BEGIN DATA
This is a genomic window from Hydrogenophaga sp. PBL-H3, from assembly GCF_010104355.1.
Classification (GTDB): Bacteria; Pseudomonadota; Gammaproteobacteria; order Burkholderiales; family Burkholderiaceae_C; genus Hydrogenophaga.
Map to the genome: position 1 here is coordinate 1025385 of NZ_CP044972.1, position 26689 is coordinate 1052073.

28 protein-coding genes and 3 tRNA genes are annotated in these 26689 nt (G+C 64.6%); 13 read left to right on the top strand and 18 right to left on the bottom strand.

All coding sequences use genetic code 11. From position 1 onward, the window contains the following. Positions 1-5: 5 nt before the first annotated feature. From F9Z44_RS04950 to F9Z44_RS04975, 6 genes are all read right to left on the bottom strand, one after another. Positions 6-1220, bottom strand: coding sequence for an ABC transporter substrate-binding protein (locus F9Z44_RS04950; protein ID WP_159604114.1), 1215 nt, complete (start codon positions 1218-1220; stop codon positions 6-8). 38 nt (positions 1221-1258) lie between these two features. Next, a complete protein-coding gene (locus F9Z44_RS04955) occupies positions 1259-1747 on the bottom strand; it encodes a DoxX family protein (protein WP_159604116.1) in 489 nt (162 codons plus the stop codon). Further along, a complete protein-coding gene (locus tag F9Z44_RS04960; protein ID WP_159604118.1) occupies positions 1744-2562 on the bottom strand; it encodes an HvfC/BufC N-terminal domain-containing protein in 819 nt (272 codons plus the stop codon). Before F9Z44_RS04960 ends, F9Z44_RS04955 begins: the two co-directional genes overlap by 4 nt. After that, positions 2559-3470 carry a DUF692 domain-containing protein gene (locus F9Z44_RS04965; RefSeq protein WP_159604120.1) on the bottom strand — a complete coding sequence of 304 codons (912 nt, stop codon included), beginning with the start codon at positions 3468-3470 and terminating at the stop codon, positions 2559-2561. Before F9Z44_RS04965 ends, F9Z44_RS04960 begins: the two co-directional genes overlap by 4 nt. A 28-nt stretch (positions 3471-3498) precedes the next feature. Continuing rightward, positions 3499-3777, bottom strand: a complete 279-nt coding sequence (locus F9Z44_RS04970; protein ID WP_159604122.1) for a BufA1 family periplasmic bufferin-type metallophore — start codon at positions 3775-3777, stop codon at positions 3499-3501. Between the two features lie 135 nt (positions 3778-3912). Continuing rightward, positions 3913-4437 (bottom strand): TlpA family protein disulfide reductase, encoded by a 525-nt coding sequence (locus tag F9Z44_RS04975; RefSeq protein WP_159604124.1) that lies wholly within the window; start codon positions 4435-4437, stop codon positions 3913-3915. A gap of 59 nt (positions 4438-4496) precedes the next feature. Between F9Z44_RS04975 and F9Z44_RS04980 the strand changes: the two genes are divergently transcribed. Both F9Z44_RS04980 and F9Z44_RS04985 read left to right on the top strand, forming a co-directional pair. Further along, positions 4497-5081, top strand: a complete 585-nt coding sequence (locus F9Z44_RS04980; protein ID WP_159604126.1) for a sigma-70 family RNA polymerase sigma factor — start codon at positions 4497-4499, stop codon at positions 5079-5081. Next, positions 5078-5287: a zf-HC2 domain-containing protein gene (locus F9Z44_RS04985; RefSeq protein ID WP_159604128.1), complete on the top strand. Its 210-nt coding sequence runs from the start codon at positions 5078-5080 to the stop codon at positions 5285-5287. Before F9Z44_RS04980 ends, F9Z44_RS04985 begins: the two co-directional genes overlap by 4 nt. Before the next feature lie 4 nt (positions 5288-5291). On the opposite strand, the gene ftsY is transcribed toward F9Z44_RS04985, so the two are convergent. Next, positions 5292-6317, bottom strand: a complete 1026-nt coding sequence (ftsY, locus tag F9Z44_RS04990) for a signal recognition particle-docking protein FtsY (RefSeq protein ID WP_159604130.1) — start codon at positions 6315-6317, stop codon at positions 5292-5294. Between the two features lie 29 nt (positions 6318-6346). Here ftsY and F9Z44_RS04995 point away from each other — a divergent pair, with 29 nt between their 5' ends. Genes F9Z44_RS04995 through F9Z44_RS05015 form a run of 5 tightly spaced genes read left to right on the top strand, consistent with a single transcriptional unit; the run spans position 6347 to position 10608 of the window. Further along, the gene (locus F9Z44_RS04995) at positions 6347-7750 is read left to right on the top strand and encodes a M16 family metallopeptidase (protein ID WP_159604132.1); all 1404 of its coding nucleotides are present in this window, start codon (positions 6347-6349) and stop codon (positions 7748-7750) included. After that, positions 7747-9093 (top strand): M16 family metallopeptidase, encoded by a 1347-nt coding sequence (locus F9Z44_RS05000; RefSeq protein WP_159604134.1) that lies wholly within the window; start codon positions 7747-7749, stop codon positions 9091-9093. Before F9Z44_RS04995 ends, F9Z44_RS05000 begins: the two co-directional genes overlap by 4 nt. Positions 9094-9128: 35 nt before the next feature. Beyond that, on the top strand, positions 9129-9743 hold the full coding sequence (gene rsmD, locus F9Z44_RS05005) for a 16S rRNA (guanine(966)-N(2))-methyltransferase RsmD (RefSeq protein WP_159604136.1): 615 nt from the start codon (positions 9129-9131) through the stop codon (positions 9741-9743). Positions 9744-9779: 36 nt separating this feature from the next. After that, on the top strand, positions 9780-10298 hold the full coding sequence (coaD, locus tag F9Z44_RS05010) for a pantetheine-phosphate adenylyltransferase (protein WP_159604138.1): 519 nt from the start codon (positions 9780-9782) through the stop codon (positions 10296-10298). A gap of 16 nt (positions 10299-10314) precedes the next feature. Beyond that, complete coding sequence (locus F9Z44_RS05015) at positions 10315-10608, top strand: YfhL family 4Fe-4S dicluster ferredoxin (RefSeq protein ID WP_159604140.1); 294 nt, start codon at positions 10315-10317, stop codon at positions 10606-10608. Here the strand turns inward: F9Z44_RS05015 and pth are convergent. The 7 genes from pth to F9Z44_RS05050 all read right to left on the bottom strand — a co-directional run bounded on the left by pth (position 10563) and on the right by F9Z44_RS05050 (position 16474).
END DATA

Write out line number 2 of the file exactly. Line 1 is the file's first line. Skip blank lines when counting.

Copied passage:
Classification (GTDB): Bacteria; Pseudomonadota; Gammaproteobacteria; order Burkholderiales; family Burkholderiaceae_C; genus Hydrogenophaga.